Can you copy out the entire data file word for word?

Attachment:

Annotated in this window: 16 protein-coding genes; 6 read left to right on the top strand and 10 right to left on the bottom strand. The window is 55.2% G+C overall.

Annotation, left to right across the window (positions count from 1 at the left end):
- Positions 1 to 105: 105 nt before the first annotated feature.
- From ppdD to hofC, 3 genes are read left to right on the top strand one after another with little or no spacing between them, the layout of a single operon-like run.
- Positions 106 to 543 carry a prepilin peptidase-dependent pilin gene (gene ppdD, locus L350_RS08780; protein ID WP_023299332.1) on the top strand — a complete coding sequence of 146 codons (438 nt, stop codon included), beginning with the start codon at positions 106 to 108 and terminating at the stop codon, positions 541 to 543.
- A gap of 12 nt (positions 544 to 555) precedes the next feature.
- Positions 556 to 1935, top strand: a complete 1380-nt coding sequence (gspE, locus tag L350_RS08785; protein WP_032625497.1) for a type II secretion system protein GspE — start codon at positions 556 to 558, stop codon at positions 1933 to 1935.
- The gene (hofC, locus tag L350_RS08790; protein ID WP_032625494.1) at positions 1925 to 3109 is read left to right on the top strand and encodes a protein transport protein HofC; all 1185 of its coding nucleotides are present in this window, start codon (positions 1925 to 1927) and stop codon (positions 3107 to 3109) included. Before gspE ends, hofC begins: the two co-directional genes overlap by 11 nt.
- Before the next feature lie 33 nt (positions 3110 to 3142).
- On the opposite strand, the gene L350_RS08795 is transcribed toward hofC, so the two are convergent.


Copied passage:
Annotated in this window: 16 protein-coding genes; 6 read left to right on the top strand and 10 right to left on the bottom strand. The window is 55.2% G+C overall.

Annotation, left to right across the window (positions count from 1 at the left end):
- Positions 1 to 105: 105 nt before the first annotated feature.
- From ppdD to hofC, 3 genes are read left to right on the top strand one after another with little or no spacing between them, the layout of a single operon-like run.
- Positions 106 to 543 carry a prepilin peptidase-dependent pilin gene (gene ppdD, locus L350_RS08780; protein ID WP_023299332.1) on the top strand — a complete coding sequence of 146 codons (438 nt, stop codon included), beginning with the start codon at positions 106 to 108 and terminating at the stop codon, positions 541 to 543.
- A gap of 12 nt (positions 544 to 555) precedes the next feature.
- Positions 556 to 1935, top strand: a complete 1380-nt coding sequence (gspE, locus tag L350_RS08785; protein WP_032625497.1) for a type II secretion system protein GspE — start codon at positions 556 to 558, stop codon at positions 1933 to 1935.
- The gene (hofC, locus tag L350_RS08790; protein ID WP_032625494.1) at positions 1925 to 3109 is read left to right on the top strand and encodes a protein transport protein HofC; all 1185 of its coding nucleotides are present in this window, start codon (positions 1925 to 1927) and stop codon (positions 3107 to 3109) included. Before gspE ends, hofC begins: the two co-directional genes overlap by 11 nt.
- Before the next feature lie 33 nt (positions 3110 to 3142).
- On the opposite strand, the gene L350_RS08795 is transcribed toward hofC, so the two are convergent.